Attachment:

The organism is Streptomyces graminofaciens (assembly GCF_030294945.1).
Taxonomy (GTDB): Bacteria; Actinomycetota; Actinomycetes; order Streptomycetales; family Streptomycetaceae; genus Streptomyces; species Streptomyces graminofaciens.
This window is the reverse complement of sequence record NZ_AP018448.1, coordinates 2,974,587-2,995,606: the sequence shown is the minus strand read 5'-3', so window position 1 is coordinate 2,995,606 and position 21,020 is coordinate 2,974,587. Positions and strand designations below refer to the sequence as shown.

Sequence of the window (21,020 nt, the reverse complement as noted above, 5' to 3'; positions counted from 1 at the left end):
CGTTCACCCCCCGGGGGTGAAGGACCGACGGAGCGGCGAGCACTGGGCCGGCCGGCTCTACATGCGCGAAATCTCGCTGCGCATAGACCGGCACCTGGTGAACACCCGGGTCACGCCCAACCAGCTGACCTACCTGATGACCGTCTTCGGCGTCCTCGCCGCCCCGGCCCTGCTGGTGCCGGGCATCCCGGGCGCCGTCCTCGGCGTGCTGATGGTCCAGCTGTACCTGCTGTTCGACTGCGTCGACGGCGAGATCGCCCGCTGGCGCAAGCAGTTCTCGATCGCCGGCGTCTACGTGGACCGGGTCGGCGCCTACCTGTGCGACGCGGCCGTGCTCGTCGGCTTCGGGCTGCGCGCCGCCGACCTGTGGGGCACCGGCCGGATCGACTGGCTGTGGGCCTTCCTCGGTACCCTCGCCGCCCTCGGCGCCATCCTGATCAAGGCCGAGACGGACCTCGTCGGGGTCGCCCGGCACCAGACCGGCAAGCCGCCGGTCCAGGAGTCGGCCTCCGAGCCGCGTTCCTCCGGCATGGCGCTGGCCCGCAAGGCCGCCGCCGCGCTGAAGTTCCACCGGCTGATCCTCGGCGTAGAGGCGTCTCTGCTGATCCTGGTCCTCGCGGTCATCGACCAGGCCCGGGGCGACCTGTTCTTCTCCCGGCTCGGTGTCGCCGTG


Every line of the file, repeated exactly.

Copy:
The organism is Streptomyces graminofaciens (assembly GCF_030294945.1).
Taxonomy (GTDB): Bacteria; Actinomycetota; Actinomycetes; order Streptomycetales; family Streptomycetaceae; genus Streptomyces; species Streptomyces graminofaciens.
This window is the reverse complement of sequence record NZ_AP018448.1, coordinates 2,974,587-2,995,606: the sequence shown is the minus strand read 5'-3', so window position 1 is coordinate 2,995,606 and position 21,020 is coordinate 2,974,587. Positions and strand designations below refer to the sequence as shown.

Sequence of the window (21,020 nt, the reverse complement as noted above, 5' to 3'; positions counted from 1 at the left end):
CGTTCACCCCCCGGGGGTGAAGGACCGACGGAGCGGCGAGCACTGGGCCGGCCGGCTCTACATGCGCGAAATCTCGCTGCGCATAGACCGGCACCTGGTGAACACCCGGGTCACGCCCAACCAGCTGACCTACCTGATGACCGTCTTCGGCGTCCTCGCCGCCCCGGCCCTGCTGGTGCCGGGCATCCCGGGCGCCGTCCTCGGCGTGCTGATGGTCCAGCTGTACCTGCTGTTCGACTGCGTCGACGGCGAGATCGCCCGCTGGCGCAAGCAGTTCTCGATCGCCGGCGTCTACGTGGACCGGGTCGGCGCCTACCTGTGCGACGCGGCCGTGCTCGTCGGCTTCGGGCTGCGCGCCGCCGACCTGTGGGGCACCGGCCGGATCGACTGGCTGTGGGCCTTCCTCGGTACCCTCGCCGCCCTCGGCGCCATCCTGATCAAGGCCGAGACGGACCTCGTCGGGGTCGCCCGGCACCAGACCGGCAAGCCGCCGGTCCAGGAGTCGGCCTCCGAGCCGCGTTCCTCCGGCATGGCGCTGGCCCGCAAGGCCGCCGCCGCGCTGAAGTTCCACCGGCTGATCCTCGGCGTAGAGGCGTCTCTGCTGATCCTGGTCCTCGCGGTCATCGACCAGGCCCGGGGCGACCTGTTCTTCTCCCGGCTCGGTGTCGCCGTG